- What is Snoring/OSA?
- Dangers of Snoring/OSA
- Oral Appliance Therapy
- Other Treatment Options
- On-going Care
What is Snoring/OSA?
Snoring is the sound of partially obstructed breathing during sleep. While some snoring can be harmless, it can also be the sign of a more serious medical condition known as Obstructive Sleep Apnea (OSA). When Obstructive Sleep Apnea occurs, the tongue and soft palate collapse onto the back of the throat and completely block the airway, which restricts the flow of oxygen. The condition known as Upper Airway Resistance Syndrome (UARS), is midway between primary snoring and true obstructive sleep apnea. People with UARS suffer many of the symptoms of OSA but require special sleep testing techniques.
Dangers of Snoring/OSA
Both snoring and obstructive sleep apnea can be underlying factors in hypertension, congestive heart failure, heart attack, stroke, fatigue-related motor vehicle and work accidents and an overall decreased quality of life. Other side effects may also include excessive daytime sleepiness or fatigue, memory problems, weight gain, impotence, and headaches.
In addition, recent studies are now pointing out that the medical conditions of Chronic Fatigue Syndrome and Fibromyalgia are really undiagnosed sleep disorders.
Oral Appliance Therapy
Oral appliances that treat snoring and obstructive sleep apnea are small plastic devices that are worn in the mouth, similar to orthodontic retainers or sports mouth guards. These appliances help prevent the collapse of the tongue and soft tissues in the back of the throat, keeping the airway open during sleep and promoting adequate air intake. Currently, there are approximately 70 different oral appliances available. Oral appliances may be used alone or in combination with other means of treating OSA, including general health and weight management, surgery, or CPAP.
With so many different oral appliances available, selection of a specific appliance may appear somewhat overwhelming. Nearly all appliances fall into one of two categories. The diverse variety is simply a variation of a few major themes. Oral appliances can be classified by mode of action or design variation.
Oral Appliance Therapy involves the selection, fitting, and use of a specially designed oral appliance worn during sleep that maintains an opened, unobstructed airway in the throat.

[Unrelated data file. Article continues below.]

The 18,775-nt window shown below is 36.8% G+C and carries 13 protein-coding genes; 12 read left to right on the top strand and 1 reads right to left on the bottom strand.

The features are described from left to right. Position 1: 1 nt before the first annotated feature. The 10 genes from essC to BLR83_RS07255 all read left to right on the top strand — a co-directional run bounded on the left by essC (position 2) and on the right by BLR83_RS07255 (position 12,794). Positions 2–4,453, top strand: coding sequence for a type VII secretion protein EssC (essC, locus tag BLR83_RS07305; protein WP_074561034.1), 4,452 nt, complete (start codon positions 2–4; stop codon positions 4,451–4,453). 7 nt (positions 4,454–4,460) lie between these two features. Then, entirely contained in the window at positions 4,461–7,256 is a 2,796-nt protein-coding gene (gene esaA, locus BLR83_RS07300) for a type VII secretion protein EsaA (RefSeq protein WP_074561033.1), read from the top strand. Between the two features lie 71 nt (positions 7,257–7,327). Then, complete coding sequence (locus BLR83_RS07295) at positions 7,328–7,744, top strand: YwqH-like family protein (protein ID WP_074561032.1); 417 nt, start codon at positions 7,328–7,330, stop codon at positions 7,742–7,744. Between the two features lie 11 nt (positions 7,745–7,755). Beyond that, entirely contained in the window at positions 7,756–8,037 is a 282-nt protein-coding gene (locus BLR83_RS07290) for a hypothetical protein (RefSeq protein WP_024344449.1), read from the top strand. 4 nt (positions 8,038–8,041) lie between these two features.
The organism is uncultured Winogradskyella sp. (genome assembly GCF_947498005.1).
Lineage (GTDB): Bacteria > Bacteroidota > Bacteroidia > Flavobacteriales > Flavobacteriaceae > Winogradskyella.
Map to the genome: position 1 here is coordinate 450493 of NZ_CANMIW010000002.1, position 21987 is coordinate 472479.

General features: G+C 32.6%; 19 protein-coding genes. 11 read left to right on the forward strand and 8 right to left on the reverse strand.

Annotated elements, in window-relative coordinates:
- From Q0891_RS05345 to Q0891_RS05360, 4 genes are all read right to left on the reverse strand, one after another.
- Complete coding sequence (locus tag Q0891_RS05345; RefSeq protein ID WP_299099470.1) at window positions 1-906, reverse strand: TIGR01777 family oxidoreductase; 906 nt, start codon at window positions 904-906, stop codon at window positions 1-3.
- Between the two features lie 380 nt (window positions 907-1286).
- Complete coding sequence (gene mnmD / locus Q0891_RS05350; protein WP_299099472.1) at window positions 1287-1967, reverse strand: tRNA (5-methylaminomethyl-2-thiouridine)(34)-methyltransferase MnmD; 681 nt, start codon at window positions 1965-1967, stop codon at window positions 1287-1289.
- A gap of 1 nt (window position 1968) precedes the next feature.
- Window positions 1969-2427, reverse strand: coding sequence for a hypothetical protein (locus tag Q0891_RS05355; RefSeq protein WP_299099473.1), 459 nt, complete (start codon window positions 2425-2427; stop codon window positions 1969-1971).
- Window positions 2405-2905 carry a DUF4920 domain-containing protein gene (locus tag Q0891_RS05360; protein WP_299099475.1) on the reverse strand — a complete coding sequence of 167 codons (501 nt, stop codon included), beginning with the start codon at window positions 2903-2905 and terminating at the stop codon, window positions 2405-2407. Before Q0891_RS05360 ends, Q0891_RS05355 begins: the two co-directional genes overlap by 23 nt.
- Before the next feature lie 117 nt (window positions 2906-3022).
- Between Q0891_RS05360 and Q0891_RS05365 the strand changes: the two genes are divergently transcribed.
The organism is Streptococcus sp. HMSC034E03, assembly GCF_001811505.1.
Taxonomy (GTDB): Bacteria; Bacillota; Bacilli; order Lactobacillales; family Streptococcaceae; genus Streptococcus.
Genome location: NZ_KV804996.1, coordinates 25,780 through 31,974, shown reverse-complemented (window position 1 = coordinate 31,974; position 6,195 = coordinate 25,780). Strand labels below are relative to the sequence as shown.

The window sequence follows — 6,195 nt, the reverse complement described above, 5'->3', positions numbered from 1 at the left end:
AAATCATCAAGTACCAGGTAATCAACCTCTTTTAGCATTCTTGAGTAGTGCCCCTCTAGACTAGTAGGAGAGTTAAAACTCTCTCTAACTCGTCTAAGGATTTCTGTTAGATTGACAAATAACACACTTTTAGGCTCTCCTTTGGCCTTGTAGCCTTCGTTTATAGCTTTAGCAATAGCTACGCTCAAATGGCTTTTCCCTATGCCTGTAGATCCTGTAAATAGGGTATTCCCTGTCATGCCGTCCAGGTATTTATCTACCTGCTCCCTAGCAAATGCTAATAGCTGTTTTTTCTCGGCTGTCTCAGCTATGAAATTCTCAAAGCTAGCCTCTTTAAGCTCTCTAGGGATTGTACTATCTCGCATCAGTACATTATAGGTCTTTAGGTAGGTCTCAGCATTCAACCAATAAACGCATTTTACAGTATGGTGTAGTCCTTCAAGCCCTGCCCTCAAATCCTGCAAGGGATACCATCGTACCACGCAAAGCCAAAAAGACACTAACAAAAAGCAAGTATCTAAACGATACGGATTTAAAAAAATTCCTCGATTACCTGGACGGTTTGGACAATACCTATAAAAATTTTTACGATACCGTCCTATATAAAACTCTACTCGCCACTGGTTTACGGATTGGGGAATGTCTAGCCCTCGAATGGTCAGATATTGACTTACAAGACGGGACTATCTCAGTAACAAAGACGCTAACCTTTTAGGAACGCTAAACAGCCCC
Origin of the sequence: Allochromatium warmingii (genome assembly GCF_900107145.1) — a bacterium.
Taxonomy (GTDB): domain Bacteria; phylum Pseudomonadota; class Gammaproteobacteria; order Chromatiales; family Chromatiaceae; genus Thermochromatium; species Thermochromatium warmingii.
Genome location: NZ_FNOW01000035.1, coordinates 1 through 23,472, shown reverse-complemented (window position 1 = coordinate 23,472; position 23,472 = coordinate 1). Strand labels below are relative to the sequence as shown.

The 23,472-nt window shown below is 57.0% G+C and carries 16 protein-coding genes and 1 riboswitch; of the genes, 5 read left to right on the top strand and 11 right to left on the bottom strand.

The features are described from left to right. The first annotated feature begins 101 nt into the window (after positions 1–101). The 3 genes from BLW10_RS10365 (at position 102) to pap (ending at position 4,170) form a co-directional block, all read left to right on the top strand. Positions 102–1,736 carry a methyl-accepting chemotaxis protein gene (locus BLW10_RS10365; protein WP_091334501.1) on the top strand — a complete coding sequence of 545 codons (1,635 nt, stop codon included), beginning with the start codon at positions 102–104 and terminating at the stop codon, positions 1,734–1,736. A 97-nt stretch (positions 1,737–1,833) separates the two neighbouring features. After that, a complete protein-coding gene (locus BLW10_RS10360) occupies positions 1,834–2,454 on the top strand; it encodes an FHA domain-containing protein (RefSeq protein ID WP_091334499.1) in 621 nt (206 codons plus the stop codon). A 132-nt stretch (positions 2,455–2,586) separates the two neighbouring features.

Dentists with training in oral appliance therapy are familiar with the various designs of appliances. They can determine which one is best suited for your specific needs. The dentist will work with your physician as part of the medical team in your diagnosis, treatment, and on-going care. Determination of effective treatment can only be made by joint consultation of your dentist and physician. The initial evaluation phase of oral appliance therapy can take from several weeks to several months to complete. This includes examination, evaluation to determine the most appropriate oral appliance, fitting, maximizing adaptation of the appliance, and the function.
Advantages of Oral Appliance Therapy
Oral Appliance Therapy has several advantages over other forms of therapy:
- Oral appliances are comfortable and easy to wear. Most people find that it only takes a couple of weeks to become acclimated to wearing the appliance.
- Oral appliances are small and convenient making them easy to carry when traveling.
Treatment with oral appliances is reversible and non-invasive.
Other Treatment Options
In addition to lifestyle changes, such as good sleep hygiene, exercise and weight loss, there are three primary ways to treat snoring and sleep apnea. The most common way is with therapy delivered through a Continuous Positive Air Pressure machine. CPAP is usually applied through a tube to a mask that covers the nose. The air pressure that is generated splints the structures in the back of the throat, holding the airway open during sleep. Treatment can also be accomplished with surgery to the soft palate, uvula, and tongue to eliminate the tissue that collapses during sleep. More complex surgery can reposition the anatomic structure of your mouth and facial bones. Many of these procedures can be performed by an AADSM member trained as an oral and maxillofacial surgeon.
On-going care, including short- and long-term follow-up is an essential step in the treatment of snoring and Obstructive Sleep Apnea with Oral Appliance Therapy. Follow-up care serves to assess the treatment of your sleep disorder, the condition of your appliance, your physical response to your appliance, and to ensure that it is comfortable and effective.